Welcome to STL Athletic Development
More often than not, athletic events and sports games are won or lost by the speed of the athletes. When you bring your high school or college athlete to my athletic training center, it is my intent to improve each athlete’s speed, vertical jump, and strength. A facet of my progressive system is that each skill will be combined with multi-directional movement patterns that will be encountered in the game. I believe it isn’t the quickest athlete in one direction that is the most effective, it is the athlete that can counter every move with 2nd, 3rd, or 4th quick movements.
Functional Movement Screen (FMS) assessments are a very important part of my program. The FMS captures fundamental movements, motor control within movement patterns, and the competence of basic movements. It will determine the greatest areas of movement deficiency, demonstrate limitations or asymmetries, and will eventually correlate these with an impressive outcome.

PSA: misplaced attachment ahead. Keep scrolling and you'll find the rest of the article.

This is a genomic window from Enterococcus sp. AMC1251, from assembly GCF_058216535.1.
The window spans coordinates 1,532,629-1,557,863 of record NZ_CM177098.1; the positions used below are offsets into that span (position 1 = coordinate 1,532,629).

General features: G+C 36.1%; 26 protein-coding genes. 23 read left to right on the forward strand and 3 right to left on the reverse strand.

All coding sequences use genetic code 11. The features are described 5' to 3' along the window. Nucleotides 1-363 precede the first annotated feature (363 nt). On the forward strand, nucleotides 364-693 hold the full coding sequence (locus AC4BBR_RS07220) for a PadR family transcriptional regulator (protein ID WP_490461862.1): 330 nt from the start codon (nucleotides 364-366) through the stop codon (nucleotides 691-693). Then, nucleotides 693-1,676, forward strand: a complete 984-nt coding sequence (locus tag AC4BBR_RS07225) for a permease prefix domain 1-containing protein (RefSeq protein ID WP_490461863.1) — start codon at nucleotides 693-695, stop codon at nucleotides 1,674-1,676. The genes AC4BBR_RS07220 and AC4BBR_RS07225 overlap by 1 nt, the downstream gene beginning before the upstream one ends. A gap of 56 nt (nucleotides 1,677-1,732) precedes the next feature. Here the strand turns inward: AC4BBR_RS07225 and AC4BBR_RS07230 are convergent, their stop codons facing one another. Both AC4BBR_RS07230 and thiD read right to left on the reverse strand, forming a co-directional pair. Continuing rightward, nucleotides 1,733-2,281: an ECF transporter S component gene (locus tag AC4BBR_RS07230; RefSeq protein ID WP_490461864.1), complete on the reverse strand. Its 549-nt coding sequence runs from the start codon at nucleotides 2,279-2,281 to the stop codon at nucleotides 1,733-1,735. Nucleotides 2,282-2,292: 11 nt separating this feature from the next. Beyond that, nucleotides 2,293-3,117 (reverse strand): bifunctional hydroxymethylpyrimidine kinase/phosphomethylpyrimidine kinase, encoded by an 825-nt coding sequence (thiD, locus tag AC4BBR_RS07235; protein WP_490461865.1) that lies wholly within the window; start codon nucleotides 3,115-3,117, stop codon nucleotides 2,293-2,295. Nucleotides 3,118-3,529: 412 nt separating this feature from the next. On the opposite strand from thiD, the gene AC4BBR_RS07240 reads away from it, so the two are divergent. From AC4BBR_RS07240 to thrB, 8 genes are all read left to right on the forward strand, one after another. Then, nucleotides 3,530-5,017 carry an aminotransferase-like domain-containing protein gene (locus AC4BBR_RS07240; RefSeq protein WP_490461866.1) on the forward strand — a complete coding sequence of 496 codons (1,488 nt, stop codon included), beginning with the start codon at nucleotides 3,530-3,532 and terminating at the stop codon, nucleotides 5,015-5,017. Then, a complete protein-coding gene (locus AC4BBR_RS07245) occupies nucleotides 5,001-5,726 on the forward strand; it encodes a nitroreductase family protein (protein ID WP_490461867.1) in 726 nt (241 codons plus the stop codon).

The Strength part of my program was constructed around my proven belief in body weight and Olympic lifting. The body weight progression is a uniquely designed program that has worked for me over the last nine years. The tools and skills that are included are kettlebells, dumbbells, planks, bands, sandbags, push ups, running in sand, and pull ups. Using the combination of body weight and movement takes coordination & strength!
I believe in increasing the strength stabilization of an athlete first. You cannot expect an athlete to perform in a competitive game environment without being able to stabilize themselves. I also believe that maximal strengthening, Olympic lifts, Romanian deadlifts (RDL’s), cleans, and power clean’s are a big part of learning how to be a powerful athlete. All of these programs are taught with the correct technique and form, as well the appropriate weight for the appropriate age.
Lastly, we come to the most important part of athletic training and conditioning: Nutrition. How an athlete eats along with what and when he or she eats is an important part of what I teach. The athlete must take ownership of proper diet and nutrition. Some athletes need to gain muscle, while others need to lose weight.